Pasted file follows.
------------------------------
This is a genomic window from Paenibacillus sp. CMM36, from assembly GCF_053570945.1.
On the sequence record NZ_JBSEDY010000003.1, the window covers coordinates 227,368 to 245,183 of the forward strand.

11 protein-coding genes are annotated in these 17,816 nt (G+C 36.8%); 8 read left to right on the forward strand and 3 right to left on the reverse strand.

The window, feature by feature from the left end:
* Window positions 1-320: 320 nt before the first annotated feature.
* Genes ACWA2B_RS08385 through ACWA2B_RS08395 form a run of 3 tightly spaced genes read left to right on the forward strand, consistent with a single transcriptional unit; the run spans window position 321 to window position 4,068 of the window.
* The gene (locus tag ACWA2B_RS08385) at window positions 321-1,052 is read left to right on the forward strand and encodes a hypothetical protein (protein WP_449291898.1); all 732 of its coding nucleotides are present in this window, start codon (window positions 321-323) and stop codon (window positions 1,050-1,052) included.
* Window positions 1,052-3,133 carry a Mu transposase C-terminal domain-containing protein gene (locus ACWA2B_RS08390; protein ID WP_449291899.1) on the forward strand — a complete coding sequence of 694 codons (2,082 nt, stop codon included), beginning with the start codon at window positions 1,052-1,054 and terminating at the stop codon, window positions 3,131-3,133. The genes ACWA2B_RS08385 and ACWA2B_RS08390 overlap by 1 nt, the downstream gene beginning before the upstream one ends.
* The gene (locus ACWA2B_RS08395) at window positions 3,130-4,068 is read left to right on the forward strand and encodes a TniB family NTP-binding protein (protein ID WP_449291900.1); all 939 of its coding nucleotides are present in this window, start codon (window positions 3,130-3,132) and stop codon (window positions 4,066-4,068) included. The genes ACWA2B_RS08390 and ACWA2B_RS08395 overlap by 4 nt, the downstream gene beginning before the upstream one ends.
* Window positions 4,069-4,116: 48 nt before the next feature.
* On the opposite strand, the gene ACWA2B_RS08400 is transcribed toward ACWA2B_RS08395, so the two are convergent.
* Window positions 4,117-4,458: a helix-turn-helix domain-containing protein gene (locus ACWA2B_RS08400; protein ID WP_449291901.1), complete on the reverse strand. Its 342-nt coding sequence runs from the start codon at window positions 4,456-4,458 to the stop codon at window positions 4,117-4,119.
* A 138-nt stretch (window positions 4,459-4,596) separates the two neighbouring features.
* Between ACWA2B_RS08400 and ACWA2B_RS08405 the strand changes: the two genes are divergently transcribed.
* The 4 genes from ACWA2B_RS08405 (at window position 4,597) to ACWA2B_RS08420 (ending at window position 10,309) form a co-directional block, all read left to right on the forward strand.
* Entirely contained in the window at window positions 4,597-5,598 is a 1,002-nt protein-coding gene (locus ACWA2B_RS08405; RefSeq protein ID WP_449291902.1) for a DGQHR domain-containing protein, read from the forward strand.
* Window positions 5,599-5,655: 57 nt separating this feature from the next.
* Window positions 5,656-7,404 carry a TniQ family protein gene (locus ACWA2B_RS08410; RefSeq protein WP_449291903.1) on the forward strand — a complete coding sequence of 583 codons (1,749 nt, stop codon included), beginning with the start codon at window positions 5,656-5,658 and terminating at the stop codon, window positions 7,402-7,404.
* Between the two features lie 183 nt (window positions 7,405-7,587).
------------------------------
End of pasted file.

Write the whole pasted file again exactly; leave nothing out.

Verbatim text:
This is a genomic window from Paenibacillus sp. CMM36, from assembly GCF_053570945.1.
On the sequence record NZ_JBSEDY010000003.1, the window covers coordinates 227,368 to 245,183 of the forward strand.

11 protein-coding genes are annotated in these 17,816 nt (G+C 36.8%); 8 read left to right on the forward strand and 3 right to left on the reverse strand.

The window, feature by feature from the left end:
* Window positions 1-320: 320 nt before the first annotated feature.
* Genes ACWA2B_RS08385 through ACWA2B_RS08395 form a run of 3 tightly spaced genes read left to right on the forward strand, consistent with a single transcriptional unit; the run spans window position 321 to window position 4,068 of the window.
* The gene (locus tag ACWA2B_RS08385) at window positions 321-1,052 is read left to right on the forward strand and encodes a hypothetical protein (protein WP_449291898.1); all 732 of its coding nucleotides are present in this window, start codon (window positions 321-323) and stop codon (window positions 1,050-1,052) included.
* Window positions 1,052-3,133 carry a Mu transposase C-terminal domain-containing protein gene (locus ACWA2B_RS08390; protein ID WP_449291899.1) on the forward strand — a complete coding sequence of 694 codons (2,082 nt, stop codon included), beginning with the start codon at window positions 1,052-1,054 and terminating at the stop codon, window positions 3,131-3,133. The genes ACWA2B_RS08385 and ACWA2B_RS08390 overlap by 1 nt, the downstream gene beginning before the upstream one ends.
* The gene (locus ACWA2B_RS08395) at window positions 3,130-4,068 is read left to right on the forward strand and encodes a TniB family NTP-binding protein (protein ID WP_449291900.1); all 939 of its coding nucleotides are present in this window, start codon (window positions 3,130-3,132) and stop codon (window positions 4,066-4,068) included. The genes ACWA2B_RS08390 and ACWA2B_RS08395 overlap by 4 nt, the downstream gene beginning before the upstream one ends.
* Window positions 4,069-4,116: 48 nt before the next feature.
* On the opposite strand, the gene ACWA2B_RS08400 is transcribed toward ACWA2B_RS08395, so the two are convergent.
* Window positions 4,117-4,458: a helix-turn-helix domain-containing protein gene (locus ACWA2B_RS08400; protein ID WP_449291901.1), complete on the reverse strand. Its 342-nt coding sequence runs from the start codon at window positions 4,456-4,458 to the stop codon at window positions 4,117-4,119.
* A 138-nt stretch (window positions 4,459-4,596) separates the two neighbouring features.
* Between ACWA2B_RS08400 and ACWA2B_RS08405 the strand changes: the two genes are divergently transcribed.
* The 4 genes from ACWA2B_RS08405 (at window position 4,597) to ACWA2B_RS08420 (ending at window position 10,309) form a co-directional block, all read left to right on the forward strand.
* Entirely contained in the window at window positions 4,597-5,598 is a 1,002-nt protein-coding gene (locus ACWA2B_RS08405; RefSeq protein ID WP_449291902.1) for a DGQHR domain-containing protein, read from the forward strand.
* Window positions 5,599-5,655: 57 nt separating this feature from the next.
* Window positions 5,656-7,404 carry a TniQ family protein gene (locus ACWA2B_RS08410; RefSeq protein WP_449291903.1) on the forward strand — a complete coding sequence of 583 codons (1,749 nt, stop codon included), beginning with the start codon at window positions 5,656-5,658 and terminating at the stop codon, window positions 7,402-7,404.
* Between the two features lie 183 nt (window positions 7,405-7,587).